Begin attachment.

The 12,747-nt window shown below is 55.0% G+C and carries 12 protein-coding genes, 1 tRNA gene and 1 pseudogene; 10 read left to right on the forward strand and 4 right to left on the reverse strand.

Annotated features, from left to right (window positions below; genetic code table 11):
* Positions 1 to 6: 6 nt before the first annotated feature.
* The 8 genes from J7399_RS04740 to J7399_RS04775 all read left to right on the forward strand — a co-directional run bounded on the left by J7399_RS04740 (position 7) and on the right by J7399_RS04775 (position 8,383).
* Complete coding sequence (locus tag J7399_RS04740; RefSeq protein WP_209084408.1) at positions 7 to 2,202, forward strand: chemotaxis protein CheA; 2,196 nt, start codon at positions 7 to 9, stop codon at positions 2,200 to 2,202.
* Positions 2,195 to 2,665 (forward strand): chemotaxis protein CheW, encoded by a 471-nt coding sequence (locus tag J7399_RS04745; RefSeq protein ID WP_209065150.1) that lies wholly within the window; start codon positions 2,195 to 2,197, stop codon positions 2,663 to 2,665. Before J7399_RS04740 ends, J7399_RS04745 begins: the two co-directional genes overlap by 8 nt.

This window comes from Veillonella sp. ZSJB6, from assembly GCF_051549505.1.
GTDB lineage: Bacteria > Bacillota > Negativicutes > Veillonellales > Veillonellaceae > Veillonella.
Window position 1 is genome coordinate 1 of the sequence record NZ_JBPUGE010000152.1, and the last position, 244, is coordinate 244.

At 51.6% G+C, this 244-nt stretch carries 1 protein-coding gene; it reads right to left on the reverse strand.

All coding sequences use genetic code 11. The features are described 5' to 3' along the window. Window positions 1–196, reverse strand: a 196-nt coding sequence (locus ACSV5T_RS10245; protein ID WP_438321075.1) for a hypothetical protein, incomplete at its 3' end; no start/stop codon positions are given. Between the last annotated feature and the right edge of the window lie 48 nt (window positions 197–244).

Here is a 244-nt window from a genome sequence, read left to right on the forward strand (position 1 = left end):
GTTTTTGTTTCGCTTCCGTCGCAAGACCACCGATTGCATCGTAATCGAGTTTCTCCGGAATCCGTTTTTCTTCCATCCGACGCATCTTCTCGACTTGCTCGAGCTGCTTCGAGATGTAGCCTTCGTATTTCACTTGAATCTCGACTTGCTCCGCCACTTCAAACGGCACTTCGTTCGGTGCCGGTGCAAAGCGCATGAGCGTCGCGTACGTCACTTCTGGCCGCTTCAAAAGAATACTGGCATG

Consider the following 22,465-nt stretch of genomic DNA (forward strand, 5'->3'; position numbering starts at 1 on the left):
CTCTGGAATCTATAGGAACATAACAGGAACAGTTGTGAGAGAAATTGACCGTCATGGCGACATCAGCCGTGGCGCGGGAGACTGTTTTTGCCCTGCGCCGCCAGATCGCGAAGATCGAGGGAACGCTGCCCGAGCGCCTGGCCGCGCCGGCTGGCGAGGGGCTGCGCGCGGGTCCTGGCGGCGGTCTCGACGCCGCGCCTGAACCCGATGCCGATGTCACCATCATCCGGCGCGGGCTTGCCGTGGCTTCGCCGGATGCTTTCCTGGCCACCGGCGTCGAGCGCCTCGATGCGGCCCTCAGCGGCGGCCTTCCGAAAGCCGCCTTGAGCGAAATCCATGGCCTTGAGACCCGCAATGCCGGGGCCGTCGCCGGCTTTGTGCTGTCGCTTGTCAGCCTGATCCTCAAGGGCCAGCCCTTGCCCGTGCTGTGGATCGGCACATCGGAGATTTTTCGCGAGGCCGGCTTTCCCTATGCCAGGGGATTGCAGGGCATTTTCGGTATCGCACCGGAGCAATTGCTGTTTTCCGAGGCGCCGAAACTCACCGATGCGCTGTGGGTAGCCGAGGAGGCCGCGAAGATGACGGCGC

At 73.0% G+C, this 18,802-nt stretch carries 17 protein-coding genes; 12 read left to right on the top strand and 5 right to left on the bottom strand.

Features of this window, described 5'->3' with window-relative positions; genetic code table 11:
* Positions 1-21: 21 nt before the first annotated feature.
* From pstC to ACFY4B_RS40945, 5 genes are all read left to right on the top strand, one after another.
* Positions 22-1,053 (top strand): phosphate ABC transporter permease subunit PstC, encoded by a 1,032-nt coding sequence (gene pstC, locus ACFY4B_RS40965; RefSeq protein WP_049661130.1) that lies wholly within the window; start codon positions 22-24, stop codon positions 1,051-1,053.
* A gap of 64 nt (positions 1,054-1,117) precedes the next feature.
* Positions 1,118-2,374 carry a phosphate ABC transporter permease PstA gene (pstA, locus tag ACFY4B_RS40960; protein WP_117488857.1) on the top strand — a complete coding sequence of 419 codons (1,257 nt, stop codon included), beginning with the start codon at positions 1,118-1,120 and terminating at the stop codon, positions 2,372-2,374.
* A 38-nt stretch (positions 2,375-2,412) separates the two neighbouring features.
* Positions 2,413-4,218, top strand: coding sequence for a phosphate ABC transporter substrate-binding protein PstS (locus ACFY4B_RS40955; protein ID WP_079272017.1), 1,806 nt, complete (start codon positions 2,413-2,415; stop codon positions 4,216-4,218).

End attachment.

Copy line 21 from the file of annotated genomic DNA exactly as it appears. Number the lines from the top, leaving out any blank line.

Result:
* A gap of 64 nt (positions 1,054-1,117) precedes the next feature.